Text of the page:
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Walking in the Footsteps of Christ – Day 34

Walking in the Footsteps of Christ – Day 34

Saturday after 5th Sunday of Lent

A Lenten Journey with the Rule of the Third Order of the Society of St Francis 

These Reflections which take the Rule of the Third Order as their springboard, were originally published in Lent 2012 are being republished during Easter 2020 as a way of deepening our faith during the Covid19 pandemic which is affecting the whole world

To Read:   

From the Principles: 

The Second Note – Love (continued)
We seek the same love for those with whom we have little natural affinity, for this kind of love is not a welling up of emotion, but is a bond founded in their common union with Christ.

From St Francis:

Love of Neighbour
Let us love others as ourselves; and if we do not want to or cannot love them as ourselves, let us at least not do them evil, but good.     (Letter to All the Faithful, Second Version) 

Jesus Christ, our Lord, whose footsteps we’re to follow, called his betrayer ‘friend’ and willingly handed himself over to his crucifiers.  Our friends, then, are all those who unjustly inflict upon us tears and ordeals, shame and injury, sorrows and torments, martyrdom and death.  They are the ones we should love most, for what they’re really inflicting upon us is eternal life.     (Rule of 1221, Chapter XXII)


To Reflect: 

Marriage EncounterLoving those who love us – easy
Loving those who are lovely – even easier
Loving those who don’t love back – well that might not be such a sinecure….

Many years ago Lesley-Anne and I were part of the Marriage Encounter community.  Based on a weekend away, Marriage Encounter encourages couples to learn to spend regular exclusive time in each other’s company instead of being ‘married singles’ which, sadly after forty years of giving ourselves away to each other, is still all too easy to do 😔.

God Don't make no junkBut some lessons have sunk in deeply.  Amongst those are important sayings which were the watchwords of the community.  ‘God does not make junk’, helped me to get over feelings of inadequacy in life.  ‘Bloom where you are planted’, helped us to hold on to the call of God to service.  And ‘Love is not a feeling but a decision’, the one to which I came back to most often.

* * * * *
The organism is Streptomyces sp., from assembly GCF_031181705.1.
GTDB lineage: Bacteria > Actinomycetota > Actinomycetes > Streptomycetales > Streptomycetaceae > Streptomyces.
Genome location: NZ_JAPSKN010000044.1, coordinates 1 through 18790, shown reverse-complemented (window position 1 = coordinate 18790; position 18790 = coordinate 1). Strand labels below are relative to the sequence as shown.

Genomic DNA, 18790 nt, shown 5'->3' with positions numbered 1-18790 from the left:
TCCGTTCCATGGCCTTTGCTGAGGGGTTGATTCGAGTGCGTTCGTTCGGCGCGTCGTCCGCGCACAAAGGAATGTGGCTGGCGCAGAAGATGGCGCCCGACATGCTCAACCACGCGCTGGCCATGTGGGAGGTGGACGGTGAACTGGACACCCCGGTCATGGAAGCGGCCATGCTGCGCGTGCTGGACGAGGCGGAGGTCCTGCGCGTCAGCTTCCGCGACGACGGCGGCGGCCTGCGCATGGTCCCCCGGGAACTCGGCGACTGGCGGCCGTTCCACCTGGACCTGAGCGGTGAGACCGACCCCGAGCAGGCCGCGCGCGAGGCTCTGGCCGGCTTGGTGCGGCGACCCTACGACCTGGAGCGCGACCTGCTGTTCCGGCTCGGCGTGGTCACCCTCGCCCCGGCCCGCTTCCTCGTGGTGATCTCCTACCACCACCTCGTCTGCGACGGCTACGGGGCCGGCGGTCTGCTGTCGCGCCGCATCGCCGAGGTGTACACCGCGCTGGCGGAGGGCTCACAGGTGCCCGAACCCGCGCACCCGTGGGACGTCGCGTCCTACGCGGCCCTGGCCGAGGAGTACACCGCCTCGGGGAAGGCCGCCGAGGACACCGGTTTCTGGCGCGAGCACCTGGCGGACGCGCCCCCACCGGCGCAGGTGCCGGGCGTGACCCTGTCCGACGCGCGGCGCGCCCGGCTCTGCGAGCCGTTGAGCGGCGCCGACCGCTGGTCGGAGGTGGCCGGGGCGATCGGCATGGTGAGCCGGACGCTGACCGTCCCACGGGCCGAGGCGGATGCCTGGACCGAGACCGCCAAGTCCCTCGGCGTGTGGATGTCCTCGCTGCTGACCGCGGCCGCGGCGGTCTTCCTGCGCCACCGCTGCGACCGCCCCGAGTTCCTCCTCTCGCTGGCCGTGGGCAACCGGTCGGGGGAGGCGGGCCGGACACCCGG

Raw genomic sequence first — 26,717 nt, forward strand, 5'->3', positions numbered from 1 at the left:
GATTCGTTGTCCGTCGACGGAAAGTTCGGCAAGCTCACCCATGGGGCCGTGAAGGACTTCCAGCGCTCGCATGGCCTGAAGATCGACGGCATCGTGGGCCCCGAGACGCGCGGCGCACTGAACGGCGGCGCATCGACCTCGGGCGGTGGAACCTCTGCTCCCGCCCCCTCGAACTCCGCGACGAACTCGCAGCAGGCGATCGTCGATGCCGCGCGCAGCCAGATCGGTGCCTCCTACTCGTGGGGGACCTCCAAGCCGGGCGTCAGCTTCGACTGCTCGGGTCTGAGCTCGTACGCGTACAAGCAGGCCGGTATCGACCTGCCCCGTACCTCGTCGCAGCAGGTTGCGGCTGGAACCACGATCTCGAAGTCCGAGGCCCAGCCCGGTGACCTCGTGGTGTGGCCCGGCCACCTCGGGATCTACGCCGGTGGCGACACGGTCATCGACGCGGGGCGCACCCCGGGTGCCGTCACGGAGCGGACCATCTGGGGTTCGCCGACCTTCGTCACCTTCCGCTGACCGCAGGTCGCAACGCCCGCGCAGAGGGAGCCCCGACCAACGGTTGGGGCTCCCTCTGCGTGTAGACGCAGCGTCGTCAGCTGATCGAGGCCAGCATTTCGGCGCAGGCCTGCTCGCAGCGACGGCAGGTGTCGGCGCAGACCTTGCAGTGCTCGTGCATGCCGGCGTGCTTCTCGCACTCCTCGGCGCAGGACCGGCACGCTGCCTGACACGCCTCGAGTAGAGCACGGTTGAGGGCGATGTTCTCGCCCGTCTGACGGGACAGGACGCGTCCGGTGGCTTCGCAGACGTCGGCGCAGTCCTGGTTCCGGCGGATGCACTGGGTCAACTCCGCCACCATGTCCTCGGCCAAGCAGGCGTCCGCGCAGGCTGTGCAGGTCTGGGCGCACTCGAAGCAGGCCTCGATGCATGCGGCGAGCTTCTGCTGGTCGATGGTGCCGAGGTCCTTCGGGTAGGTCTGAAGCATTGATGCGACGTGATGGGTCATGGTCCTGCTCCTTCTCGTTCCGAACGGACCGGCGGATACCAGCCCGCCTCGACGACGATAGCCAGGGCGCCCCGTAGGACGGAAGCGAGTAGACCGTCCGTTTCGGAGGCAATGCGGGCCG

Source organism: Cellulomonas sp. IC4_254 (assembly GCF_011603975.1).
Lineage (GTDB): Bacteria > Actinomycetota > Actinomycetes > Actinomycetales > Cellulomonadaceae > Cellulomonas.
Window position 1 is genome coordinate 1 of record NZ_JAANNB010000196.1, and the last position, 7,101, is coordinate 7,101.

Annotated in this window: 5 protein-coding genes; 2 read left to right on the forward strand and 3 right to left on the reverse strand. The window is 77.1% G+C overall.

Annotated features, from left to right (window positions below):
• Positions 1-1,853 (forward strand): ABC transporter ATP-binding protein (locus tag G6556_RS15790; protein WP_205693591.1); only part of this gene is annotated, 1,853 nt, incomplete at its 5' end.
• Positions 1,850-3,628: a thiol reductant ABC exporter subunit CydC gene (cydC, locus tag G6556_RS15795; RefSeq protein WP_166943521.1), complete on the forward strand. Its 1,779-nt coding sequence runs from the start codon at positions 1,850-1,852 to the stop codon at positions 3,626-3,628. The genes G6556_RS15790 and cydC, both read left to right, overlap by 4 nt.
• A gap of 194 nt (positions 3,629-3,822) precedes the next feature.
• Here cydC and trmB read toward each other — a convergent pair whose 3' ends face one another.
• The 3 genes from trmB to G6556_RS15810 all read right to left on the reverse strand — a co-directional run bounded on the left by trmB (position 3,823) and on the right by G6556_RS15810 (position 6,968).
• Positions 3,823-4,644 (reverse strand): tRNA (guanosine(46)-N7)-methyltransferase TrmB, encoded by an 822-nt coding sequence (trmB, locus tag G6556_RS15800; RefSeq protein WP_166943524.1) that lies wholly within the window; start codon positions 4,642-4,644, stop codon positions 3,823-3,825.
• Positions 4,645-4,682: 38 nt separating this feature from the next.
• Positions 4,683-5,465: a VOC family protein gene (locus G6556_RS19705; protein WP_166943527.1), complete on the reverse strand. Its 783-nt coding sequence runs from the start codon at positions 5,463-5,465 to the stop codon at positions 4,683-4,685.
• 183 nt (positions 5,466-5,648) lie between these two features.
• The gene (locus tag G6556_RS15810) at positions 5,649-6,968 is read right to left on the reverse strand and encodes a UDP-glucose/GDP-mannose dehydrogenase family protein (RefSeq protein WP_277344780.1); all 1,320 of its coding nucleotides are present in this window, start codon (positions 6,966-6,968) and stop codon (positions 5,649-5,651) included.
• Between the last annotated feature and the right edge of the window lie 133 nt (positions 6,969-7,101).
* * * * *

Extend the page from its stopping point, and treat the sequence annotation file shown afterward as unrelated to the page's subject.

When I first heard it, ‘Love is not a feeling but a decision’ felt very counter-intuitive, especially to a conference full of happy loving couples!  What the saying taught me was that love driven by emotions is rich and full and rewarding but that this kind of ‘fluffy’ love will not see people through the hard years of a relationship.  A deep abiding love is not based on feelings alone but the fact of preferring another above yourself.

A quote, beginning with the words ‘love is a temporary madness’ from the movie Captain Corelli’s Mandolin perhaps expresses this well:

….this is what love is.  Love is not breathlessness, it is not excitement.  It is not the promulgation of eternal passion.  That is just being ‘in love’ which any fool can do.  Love itself is what is left over when being in love has burned away,

love is not a feeling it is a decisionIt is possible to be attracted to many different people and situations, and, when we are loved an appreciated in return, spend ourselves in their service.  But to do this for those for whom we have little natural affinity and, if we follow Francis’ words, to also embrace those who set out to harm us as ‘friends’ who bring us precious gifts from God.  These are the people I have to decide to love.

When we decide to love difficult people, when we choose to give ourselves away to those who would wish us harm, not only are we learning the true meaning of our Lord’s new commandment to love ‘as I have loved you,’ but we are also recipients of even more of God’s grace.  In the end those who would wish us harm, if we can find the space and generosity to decide to love them, become our benefactors.


To Pray:

Eternal goodness,
you want me to gaze into you
and see that you love me.
You love me freely,
and you want me
to love and serve my neighbours
with the same love,
offering them my prayers and my possessions,
as far as in me lies.
O God, come to my assistance!

(Catherine of Siena)


To Do:

How have I loved those with whom I have little natural affinity?
Amongst those who do not care for me what would I need to change to be able to call them ‘friend’?

Kazuo Ohno

99 Words to Breathe:

Our bodily wounds eventually close and heal, but there are always hidden wounds, those of the heart and if you know how to accept and endure them you will discover the pain and joy which is impossible to express with words.  You will reach the realm of poetry which only the body can express.

Kazuo Ohno – Butoh dancer and teacher



‘The Principles’ are from the Rule of the Third Order of the Society of St Francis – this version amended for corporate reading by Andrew Dotchin
‘The Words of Francis’ are from ‘Through the Year with Francis of Assisi’ selected and translated by Murray Bodo – copyright © Collins Fount 1988
Prayers are from ‘The Book of a Thousand Prayers’ compiled by Angela Ashwin – copyright © Zondervan 1996
‘You have breath for no more than 99 Words.  What would they be?’ were collected by Liz Gray – copyright © DLT 2011
These Reflections, ‘Walking in the Footsteps of Christ’ are copyright © Andrew Dotchin 2020 and may be reproduced without charge on condition that the source is acknowledged

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